Today, Microsoft is releasing its biggest-yet update to its developer tools for Kinect for Windows, the PC-based version of the Kinect motion sensor. But over a year after the initial release, I’m curious why this add-on has never been issued as a real product. Then, as now, Kinect for Windows is a non-event.
Microsoft released Kinect for Windows in February 2012, calling it a “a cross-Microsoft effort” that featured a few improvements over the initial (and nearly physically identical) Xbox version: a Near Mode that allows the sensor to work as close as 40 centimeters from the user, the latest Microsoft Speech technologies, an improved "far talk" acoustic model for better speech recognition accuracy, significantly improved skeletal tracking, and, curiously, the ability to use as many as four Kinect sensors simultaneously on a single PC.
Intrigued, I purchased the device and gave it a spin, as documented in First Look: Kinect for Windows. Long story short, there was nothing to see here. The $250 device was aimed at developers who were willing to create applications for a market that didn’t even exist—still doesn’t—a long-shot given the economic uncertainties and the availability of actually popular platforms for which to write apps.
A year later, nothing’s changed. Kinect for Windows is still available from Amazon for the same crazy $250 pricetag. (It’s on sale currently for some reason.) There is still no consumer market for this device, and there are still no mainstream apps that take advantage of it. One imagines a “Minority Report”-like future in which we wave our hands around in front of —that will trigger some sales uptick, I’m sure—and make multi-touch look as old-fashioned as a command line.
But back to reality.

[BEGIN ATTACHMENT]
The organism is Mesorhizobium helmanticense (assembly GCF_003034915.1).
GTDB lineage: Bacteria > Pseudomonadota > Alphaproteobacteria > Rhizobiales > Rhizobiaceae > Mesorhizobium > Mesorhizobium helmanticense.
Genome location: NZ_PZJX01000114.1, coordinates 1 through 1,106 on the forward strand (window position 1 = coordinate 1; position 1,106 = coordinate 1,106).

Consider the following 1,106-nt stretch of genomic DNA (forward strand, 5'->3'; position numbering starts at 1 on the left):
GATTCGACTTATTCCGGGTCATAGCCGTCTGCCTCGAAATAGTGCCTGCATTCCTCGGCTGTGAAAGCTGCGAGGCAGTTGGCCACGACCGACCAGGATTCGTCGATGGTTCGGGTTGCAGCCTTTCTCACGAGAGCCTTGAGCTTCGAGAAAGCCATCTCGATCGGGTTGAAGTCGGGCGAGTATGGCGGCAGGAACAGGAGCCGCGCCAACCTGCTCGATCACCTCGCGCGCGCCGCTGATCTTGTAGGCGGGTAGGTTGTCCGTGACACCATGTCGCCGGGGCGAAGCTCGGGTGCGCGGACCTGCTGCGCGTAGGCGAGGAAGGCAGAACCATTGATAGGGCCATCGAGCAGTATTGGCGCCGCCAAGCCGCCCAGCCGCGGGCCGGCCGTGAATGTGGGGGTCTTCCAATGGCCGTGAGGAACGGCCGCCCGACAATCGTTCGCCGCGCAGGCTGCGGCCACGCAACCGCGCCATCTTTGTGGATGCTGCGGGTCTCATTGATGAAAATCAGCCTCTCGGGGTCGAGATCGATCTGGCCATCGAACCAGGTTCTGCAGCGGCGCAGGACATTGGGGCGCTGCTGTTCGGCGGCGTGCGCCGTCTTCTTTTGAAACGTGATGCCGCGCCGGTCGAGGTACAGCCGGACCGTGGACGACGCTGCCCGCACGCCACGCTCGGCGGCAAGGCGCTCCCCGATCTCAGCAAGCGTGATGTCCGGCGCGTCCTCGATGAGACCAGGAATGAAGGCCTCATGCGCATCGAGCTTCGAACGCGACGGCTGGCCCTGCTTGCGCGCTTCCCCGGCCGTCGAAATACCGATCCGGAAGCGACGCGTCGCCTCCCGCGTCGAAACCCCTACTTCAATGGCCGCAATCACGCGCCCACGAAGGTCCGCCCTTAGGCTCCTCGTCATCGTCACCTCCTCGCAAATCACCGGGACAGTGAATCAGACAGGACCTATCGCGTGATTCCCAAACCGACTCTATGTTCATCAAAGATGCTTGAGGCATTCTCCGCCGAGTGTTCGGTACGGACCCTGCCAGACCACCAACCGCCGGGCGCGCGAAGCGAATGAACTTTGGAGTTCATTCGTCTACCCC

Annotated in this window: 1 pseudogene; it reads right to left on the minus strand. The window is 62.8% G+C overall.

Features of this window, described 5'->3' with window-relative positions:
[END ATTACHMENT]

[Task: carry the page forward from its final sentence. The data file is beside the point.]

Today, Microsoft released Kinect for Windows SDK 1.7. According to Microsoft, this release offers “a wealth of new tools, samples, and features to help developers streamline application development and create smarter applications that respond to human voices and gestures in much the same way that people communicate with each other.” It sounds pretty exciting. Until you realize that its release will not benefit a single consumer for the foreseeable future.
Here’s the thing. In the old days, when Microsoft actually led the industry, it could formalize the acceptance of technology simply by including it in Windows. Today, Microsoft is instead following others, and while it’s addition of integrated multi-touch in Windows Phone and Windows 8 is certainly necessary, it’s also occurred so long after consumers actually accepted it that it’s become something of a non-event. Kinect’s motion- (and to a lesser degree, voice-) control was/is an opportunity to do what it used to do, and lead. And if it had added this technology to Windows 8, alongside multi-touch, we’d be having a very different conversation about this firm’s role in the future of computing than we are now.
But with Kinect for Windows still a cute little science experiment one year later, I’m left to wonder what happened to vision at Microsoft. Because they’ve got this potentially world-changing asset sitting here, and they don’t appear to be doing a damn thing with it. What are they waiting for? Windows 9?